Michael Weinberg, representing the Service Employ­ees International Union, told the Board that he was “pleased with the proposal. Let the voters decide. We did a poll and found overwhelming support for a sales tax increase. But you're deviating,” added Weinberg. “Our polling said that the voters would support a 20-year measure with citizen oversight. But you have 10 years with no oversight.”

Labor unions usually oppose sales tax increases because, as Mr. Houle pointed out in his remarks, they hit struggling families rather than the people who can afford to pay more of the social obligation. But these are desperate times.

Employees Union Business Representative Jackie Car­vallo then reminded the Board that her union has already lost over 250 workers in the last 20 months, representing a savings to the county of about $3 million. She said most of those people have left the County, pre­sumably for good.

Pinches pointed out that the total revenue expected from the half-cent sales measure, $5.3 million, “is not a silver bullet; it will just shore up what we're already down to.”

The public reservations about the Board’s sales tax proposal – proposed three years after it would have done any real good – were, of course, ignored and the Board voted unanimously to put the sales tax increase on the November ballot.

Then it was time to revisit the Board's badly botched garbage privatization efforts.

It must be noted that the Board of Supervisors, by their bumbling and mismanagement, have painted them­selves into a very small corner.

The county has taken more than three years to deliber­ate garbage privatization. When crunch time arrived and the leadership seemed belatedly aware that the General Fund was subsidizing the six county-run transfer stations to the tune of several hundred thousand dollars a year, three of the Supervisors – Brown, Pinches, and McCowen – decided they better privatize to save the county the expense of the large dump subsidy. They hoped Jerry Ward, president of Solid Waste of Willits, would take over the County's trash and continue to employ at their present rates of compensation the persons employed at the transfer stations. The supervisors assigned Pinches and McCowen as an “ad hoc commit­tee” to make a deal with Ward to operate the transfer stations in Potter Valley, Anderson Valley, the South Coast, Albion, Laytonville, and Caspar, Caspar being by far the most heavily used because it serves the heavily populated Mendocino Coast from Elk north.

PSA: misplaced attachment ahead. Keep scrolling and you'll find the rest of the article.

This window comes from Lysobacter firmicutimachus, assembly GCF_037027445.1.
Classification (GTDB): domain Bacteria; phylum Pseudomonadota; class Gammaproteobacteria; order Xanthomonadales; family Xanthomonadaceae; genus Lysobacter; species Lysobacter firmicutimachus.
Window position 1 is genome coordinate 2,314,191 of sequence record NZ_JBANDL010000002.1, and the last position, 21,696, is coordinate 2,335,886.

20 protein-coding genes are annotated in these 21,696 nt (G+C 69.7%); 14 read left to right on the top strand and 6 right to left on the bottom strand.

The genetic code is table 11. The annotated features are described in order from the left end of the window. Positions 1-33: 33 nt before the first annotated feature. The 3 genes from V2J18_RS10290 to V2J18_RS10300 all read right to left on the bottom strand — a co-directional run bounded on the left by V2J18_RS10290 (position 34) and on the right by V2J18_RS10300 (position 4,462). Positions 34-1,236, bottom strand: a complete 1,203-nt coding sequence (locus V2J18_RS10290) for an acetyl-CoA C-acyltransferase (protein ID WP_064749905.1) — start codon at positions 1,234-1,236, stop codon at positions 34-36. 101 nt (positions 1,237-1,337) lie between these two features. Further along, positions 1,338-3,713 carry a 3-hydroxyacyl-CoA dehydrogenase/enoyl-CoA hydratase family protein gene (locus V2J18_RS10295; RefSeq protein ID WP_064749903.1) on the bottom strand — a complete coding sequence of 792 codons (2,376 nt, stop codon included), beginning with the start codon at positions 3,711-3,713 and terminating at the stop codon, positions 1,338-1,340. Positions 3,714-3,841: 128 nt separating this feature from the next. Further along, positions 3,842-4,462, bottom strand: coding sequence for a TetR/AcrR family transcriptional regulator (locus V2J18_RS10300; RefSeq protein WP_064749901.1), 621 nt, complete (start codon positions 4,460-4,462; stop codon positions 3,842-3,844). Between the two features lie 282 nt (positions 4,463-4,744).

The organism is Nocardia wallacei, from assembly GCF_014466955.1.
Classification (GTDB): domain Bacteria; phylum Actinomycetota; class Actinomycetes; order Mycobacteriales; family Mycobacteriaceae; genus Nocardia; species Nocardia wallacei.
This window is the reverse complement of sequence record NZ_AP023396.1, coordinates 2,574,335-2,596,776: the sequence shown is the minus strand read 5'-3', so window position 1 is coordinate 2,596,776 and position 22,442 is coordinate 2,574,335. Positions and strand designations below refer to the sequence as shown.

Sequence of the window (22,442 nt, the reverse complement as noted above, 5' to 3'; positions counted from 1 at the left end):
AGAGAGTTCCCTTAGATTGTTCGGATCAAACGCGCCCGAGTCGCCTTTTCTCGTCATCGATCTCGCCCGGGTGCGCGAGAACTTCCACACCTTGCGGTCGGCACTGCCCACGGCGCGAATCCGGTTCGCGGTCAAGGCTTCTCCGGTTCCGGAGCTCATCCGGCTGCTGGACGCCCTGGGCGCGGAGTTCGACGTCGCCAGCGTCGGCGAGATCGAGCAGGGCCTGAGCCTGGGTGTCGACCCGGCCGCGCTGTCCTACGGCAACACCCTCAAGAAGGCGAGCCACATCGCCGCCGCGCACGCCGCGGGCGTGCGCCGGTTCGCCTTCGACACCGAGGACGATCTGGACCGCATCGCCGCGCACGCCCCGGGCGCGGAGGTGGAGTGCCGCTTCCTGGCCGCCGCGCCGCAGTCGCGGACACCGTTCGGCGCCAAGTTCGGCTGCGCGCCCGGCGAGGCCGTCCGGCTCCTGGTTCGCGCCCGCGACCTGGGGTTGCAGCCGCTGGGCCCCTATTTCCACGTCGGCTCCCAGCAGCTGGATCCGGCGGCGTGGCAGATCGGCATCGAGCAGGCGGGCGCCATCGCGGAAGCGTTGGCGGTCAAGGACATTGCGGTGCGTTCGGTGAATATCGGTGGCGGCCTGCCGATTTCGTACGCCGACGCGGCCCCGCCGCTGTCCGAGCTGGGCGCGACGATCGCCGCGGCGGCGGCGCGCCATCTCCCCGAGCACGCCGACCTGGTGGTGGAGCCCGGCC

Supervisors Smith and Colfax said they were opposed to privatization in principle. They opposed the deal with Ward. They wanted the County to take even more time to figure out how to avoid the subsidy without privatization, a difficult task, to put it mildly.